• These time horizons will vary, depending on the size and complexity of the business. The leadership team needs to define each horizon for their business, so there is a shared understanding and agreement.




 Small Business

1 year

3 years

5 years

 Medium Business

1 year

5 years

10 years

 Large Business

2 years

10 years

20 years





  • It can be useful to associate different words with each of these time horizons, as outlined above. This stops people using the words “goals” and “objectives” interchangeable, by distinguishing them as referring to distinctly different time horizons.
  • Short-term objectives need to be developed to achieve medium-term goals in order to fulfill the long-term vision. This helps foster alignment, of people, resources and attention.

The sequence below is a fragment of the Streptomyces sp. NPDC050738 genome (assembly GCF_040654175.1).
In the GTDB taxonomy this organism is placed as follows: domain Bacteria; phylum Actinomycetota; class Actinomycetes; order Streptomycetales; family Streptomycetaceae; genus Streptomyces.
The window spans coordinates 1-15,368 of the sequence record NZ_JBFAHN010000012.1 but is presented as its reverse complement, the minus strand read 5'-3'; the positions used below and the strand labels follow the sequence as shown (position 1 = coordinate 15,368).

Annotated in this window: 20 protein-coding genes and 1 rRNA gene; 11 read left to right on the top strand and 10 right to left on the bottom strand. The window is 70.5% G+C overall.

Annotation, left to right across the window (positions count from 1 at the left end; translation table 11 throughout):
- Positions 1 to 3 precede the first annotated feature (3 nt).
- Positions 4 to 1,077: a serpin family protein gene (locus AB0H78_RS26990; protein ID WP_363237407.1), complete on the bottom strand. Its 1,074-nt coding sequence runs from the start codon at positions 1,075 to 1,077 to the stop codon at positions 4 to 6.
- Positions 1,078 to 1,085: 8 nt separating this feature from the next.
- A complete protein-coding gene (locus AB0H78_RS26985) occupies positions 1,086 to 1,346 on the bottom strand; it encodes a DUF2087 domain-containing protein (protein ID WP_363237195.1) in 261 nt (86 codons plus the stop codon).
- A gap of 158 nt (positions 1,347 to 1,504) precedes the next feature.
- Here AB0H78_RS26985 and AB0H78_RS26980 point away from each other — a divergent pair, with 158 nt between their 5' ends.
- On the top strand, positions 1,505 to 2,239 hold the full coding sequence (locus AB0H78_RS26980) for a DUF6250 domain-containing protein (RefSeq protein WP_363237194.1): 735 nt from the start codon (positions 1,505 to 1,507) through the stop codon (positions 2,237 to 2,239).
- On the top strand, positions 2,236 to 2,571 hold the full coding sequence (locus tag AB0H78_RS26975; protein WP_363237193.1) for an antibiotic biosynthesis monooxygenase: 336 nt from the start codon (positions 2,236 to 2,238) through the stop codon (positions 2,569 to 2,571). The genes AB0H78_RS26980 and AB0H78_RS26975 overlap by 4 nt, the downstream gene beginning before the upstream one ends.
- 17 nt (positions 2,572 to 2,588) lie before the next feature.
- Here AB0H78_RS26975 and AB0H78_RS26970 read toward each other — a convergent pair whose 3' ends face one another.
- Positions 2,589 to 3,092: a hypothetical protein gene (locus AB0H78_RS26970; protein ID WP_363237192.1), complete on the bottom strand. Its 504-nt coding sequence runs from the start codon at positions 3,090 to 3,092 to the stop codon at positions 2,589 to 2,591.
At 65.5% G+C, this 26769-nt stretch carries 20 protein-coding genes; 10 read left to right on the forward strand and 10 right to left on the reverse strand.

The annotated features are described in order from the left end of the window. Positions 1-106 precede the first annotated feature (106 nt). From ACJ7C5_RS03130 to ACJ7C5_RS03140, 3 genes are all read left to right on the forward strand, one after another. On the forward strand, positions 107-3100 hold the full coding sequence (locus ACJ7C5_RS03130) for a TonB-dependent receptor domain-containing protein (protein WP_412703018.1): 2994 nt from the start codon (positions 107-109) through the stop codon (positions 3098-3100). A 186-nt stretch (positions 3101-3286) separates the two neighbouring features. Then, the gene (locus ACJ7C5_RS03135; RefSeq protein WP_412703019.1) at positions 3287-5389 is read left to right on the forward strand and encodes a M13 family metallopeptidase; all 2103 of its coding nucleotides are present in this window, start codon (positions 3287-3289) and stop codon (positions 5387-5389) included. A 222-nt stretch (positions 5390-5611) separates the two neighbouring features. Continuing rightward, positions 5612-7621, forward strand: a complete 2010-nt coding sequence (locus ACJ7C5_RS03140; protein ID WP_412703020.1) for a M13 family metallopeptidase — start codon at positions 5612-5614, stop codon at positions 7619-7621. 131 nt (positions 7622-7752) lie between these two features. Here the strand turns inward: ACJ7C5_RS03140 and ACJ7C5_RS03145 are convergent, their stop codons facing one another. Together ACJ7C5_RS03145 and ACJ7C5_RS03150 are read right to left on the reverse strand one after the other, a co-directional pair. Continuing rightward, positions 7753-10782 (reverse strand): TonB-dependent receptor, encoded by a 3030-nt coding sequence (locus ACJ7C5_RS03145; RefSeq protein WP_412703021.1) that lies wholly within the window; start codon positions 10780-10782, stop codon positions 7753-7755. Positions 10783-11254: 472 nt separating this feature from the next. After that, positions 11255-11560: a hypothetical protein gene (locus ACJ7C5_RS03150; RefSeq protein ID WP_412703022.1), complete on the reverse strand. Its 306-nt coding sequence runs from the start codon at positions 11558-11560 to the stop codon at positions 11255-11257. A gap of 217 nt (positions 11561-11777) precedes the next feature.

• The board is responsible for developing, documenting and approving the strategic plan. It needs to outline the key strategies that will guide the organisation in bridging the gap between its short-, medium- and long-term aspirations. Embedding this knowledge into the strategic plan helps the board anticipate and navigate change and direct the efforts of management, more effectively balancing these competing time horizons.
  • Management (either the CEO or management team) is responsible for translating the strategic plan into a business plan.
  • The strategic plan is a short, high level, document or presentation. It provides the CEO with a clear mandate and benchmark against which his or her performance can be appraised.
  • The business plan is a more detailed document. For example, it translates the revenue objective (i.e. 1 year) down into monthly sales targets, and then filters down to team and individual sales targets / quotas. It includes the monthly expenses forecast, demonstrating how management plans to achieve the annual profit objective outlined in the strategic plan.